Main Line Family Lawyer Discusses: Dissipation of the Marital Estate is a Factor to be Considered at Equitable Distribution
When a spouse consumes marital property or causes its decrease in value during the marriage or after separation, the other spouse may have a claim for dissipation of the marital estate at equitable distribution. Pursuant to 23 Pa.C.S. § 3502, “the contribution or dissipation of each party in the acquisition, preservation, depreciation or appreciation of the marital property” is one of the factors to be considered at equitable distribution, and should be discussed with your Main Line family lawyer.
If a spouse has consumed or caused the decrease in value of marital property during the marriage, the court may award the other spouse a greater percentage of the marital estate, or a dollar-for-dollar credit against the consumed asset. Examples of behavior that may support a potential dissipation claim include a wife that spends large amounts of marital money on a secret affair during the marriage, or a husband that withdraws all of the money in a joint banking account after separation. In certain circumstances, other behavior, such as a husband that leaves a job with unvested stock options on the table, or a wife that refuses to file joint tax returns, causing an increased marital tax liability, may support a claim for dissipation.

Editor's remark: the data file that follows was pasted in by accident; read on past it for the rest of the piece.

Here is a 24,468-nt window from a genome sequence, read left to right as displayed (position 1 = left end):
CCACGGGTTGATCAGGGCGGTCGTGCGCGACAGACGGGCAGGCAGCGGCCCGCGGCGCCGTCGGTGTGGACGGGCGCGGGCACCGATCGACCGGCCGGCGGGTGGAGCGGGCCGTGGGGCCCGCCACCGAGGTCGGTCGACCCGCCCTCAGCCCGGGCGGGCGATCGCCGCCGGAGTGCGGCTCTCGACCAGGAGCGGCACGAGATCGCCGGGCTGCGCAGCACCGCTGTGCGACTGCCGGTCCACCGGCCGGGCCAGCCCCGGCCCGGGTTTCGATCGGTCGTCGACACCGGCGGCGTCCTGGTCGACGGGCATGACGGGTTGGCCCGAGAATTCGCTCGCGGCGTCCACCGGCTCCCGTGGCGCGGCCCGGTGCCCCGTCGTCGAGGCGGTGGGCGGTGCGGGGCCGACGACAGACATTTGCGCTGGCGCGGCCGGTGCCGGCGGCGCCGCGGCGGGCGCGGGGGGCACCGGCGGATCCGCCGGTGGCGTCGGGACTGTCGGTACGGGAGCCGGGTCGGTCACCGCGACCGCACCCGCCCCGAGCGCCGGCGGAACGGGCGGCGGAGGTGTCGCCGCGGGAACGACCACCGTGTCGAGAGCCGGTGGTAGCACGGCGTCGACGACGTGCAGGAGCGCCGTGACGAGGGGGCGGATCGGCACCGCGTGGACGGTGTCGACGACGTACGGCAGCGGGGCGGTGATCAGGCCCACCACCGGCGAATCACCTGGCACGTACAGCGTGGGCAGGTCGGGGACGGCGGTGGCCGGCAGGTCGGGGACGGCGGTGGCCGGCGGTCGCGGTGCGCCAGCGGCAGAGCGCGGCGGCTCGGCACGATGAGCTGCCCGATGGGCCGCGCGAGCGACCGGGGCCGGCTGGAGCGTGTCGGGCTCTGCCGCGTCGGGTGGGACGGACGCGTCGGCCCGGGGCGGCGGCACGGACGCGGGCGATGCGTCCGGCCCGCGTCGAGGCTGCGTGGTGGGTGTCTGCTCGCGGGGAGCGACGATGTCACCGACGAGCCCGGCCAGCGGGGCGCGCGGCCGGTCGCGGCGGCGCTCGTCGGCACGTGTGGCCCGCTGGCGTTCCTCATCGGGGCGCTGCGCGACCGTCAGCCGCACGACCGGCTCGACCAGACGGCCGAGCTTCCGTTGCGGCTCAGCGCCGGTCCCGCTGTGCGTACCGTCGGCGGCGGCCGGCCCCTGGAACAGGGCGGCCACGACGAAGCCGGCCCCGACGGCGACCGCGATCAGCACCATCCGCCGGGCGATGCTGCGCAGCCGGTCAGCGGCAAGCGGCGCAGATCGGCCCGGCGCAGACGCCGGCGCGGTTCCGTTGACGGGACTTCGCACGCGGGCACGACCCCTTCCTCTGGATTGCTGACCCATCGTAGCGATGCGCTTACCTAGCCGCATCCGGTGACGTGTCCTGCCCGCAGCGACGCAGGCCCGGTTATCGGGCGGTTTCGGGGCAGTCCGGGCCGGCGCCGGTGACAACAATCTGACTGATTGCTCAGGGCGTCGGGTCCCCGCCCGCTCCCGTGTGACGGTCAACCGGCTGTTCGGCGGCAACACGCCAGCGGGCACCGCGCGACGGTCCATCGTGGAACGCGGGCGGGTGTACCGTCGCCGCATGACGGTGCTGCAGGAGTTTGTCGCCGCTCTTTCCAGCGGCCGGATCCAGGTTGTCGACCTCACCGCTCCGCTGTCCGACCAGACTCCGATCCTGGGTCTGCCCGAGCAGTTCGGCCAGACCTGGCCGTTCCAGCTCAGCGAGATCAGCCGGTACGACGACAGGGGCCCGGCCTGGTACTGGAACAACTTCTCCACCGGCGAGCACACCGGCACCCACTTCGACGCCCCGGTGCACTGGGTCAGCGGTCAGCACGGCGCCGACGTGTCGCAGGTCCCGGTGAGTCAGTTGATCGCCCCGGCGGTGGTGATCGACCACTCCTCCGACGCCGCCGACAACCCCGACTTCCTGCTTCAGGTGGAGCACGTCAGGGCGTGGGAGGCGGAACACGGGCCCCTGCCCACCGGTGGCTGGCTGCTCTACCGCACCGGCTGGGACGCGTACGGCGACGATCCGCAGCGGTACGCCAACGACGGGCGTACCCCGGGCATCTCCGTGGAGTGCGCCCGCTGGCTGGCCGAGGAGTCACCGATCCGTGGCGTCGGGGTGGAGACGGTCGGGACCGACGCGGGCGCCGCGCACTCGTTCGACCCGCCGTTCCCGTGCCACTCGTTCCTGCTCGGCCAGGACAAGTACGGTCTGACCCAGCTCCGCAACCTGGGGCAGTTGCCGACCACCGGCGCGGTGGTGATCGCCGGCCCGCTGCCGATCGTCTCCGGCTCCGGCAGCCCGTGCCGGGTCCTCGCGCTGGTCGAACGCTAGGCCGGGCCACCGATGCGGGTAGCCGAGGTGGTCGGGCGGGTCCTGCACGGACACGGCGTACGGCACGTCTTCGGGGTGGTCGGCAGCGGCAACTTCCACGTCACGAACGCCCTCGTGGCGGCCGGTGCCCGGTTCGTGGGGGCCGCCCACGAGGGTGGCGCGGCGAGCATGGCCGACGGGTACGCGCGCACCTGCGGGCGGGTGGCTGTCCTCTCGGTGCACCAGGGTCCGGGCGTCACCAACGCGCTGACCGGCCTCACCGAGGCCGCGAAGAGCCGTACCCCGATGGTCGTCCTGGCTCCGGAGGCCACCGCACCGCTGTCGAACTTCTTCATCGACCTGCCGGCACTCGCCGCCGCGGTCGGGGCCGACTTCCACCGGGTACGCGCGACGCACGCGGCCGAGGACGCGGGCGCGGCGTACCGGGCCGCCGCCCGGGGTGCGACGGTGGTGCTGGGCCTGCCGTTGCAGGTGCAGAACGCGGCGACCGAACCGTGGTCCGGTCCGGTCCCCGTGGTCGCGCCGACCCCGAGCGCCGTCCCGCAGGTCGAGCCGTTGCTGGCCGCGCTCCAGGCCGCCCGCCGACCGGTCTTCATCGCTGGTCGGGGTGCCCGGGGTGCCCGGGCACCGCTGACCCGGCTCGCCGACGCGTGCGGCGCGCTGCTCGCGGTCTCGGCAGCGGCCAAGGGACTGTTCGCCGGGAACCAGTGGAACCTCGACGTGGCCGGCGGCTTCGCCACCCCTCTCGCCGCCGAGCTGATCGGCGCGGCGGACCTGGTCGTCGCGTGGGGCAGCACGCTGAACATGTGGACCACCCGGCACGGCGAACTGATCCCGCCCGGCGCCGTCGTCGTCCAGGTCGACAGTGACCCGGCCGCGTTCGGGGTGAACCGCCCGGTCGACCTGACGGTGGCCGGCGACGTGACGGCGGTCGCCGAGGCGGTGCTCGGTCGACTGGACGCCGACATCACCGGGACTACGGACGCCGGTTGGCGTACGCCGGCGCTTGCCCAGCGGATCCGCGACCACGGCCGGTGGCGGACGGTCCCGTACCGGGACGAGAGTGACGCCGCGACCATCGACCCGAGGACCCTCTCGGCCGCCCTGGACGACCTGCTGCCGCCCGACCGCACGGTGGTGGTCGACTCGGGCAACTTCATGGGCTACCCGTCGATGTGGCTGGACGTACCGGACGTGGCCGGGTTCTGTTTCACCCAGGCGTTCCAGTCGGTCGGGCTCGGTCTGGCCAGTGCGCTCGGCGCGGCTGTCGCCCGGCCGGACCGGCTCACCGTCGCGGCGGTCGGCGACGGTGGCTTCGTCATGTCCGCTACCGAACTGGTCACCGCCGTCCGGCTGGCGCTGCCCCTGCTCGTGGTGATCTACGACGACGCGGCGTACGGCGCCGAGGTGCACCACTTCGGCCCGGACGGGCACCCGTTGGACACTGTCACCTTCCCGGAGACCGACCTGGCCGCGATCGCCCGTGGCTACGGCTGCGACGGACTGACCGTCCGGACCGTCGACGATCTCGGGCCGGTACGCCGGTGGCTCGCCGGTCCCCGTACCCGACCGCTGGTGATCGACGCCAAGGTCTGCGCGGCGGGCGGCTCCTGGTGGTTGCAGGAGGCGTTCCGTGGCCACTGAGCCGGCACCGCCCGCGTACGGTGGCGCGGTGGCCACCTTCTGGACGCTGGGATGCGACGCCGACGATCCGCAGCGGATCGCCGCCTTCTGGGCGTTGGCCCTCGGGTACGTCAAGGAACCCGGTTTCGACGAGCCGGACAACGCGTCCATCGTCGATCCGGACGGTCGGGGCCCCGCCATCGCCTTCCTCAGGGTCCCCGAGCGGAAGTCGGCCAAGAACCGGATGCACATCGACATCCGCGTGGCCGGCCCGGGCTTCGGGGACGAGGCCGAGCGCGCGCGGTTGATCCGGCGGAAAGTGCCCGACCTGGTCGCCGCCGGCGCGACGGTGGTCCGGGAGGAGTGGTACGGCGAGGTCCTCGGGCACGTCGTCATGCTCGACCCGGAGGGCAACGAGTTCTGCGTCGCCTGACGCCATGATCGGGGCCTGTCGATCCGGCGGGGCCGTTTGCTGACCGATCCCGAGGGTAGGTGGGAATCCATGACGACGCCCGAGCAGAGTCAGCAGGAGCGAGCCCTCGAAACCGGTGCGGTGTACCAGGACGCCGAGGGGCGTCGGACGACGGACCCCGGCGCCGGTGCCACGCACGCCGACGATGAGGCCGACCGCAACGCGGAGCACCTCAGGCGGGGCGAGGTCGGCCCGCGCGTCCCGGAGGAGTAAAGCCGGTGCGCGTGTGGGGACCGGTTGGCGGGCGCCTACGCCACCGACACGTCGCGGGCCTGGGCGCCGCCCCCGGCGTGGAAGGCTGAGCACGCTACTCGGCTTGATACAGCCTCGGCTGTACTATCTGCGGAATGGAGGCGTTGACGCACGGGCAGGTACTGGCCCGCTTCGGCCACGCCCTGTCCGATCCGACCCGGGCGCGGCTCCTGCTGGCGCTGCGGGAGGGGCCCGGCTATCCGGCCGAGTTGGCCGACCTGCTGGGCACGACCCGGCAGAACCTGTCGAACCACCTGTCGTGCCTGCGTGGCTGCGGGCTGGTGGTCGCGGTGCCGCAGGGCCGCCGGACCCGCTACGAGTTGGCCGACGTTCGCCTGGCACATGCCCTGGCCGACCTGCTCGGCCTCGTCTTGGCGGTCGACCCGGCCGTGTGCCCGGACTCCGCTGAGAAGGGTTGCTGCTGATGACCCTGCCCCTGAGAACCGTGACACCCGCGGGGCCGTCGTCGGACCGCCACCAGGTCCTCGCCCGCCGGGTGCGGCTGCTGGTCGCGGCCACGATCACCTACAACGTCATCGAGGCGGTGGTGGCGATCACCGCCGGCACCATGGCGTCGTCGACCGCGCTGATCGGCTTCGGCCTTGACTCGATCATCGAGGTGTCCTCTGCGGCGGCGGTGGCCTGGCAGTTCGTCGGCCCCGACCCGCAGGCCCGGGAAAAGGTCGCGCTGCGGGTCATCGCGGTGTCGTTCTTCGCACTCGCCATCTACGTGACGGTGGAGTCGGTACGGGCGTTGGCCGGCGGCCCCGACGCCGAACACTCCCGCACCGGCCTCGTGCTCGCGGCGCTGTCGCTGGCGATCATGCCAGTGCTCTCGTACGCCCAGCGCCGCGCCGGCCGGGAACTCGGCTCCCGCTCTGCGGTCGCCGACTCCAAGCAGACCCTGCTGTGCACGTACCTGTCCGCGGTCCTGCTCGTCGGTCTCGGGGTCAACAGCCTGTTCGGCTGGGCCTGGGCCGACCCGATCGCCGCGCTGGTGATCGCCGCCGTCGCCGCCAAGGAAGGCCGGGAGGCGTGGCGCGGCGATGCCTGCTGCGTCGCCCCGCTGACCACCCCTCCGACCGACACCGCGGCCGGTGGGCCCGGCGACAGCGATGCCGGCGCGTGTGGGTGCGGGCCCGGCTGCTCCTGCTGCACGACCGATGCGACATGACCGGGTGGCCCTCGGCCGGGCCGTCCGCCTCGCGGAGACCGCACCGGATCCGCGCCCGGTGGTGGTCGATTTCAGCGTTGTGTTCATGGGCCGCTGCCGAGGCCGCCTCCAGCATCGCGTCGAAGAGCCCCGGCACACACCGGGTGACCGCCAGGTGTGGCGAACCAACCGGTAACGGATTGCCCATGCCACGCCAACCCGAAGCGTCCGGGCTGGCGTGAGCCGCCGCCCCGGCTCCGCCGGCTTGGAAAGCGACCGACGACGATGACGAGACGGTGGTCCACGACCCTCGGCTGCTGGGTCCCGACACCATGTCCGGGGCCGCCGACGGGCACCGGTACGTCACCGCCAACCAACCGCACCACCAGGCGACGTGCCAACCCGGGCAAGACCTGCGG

The Pennsylvania Divorce Code does not explicitly define dissipation. Black’s Law Dictionary (10th ed. 2014) defines dissipation as “the use of an asset for an illegal or inequitable purpose, such as a spouse’s use of community property for personal benefit when a divorce is imminent.” At least one Pennsylvania court has used this definition of dissipation. In Lizik v. Lizik, 2007 WL 5323797 (Pa. Com. Pl. Dec. 3, 2007), husband traded in a marital vehicle for a lower value than what he could have gotten for it two years prior when the parties’ son offered to purchase it. The Indiana County Court of Common Pleas, quoting the Black’s Law Dictionary definition, found that this does not rise to the level of dissipation because it was not due to any illegal or inequitable action on husband’s part.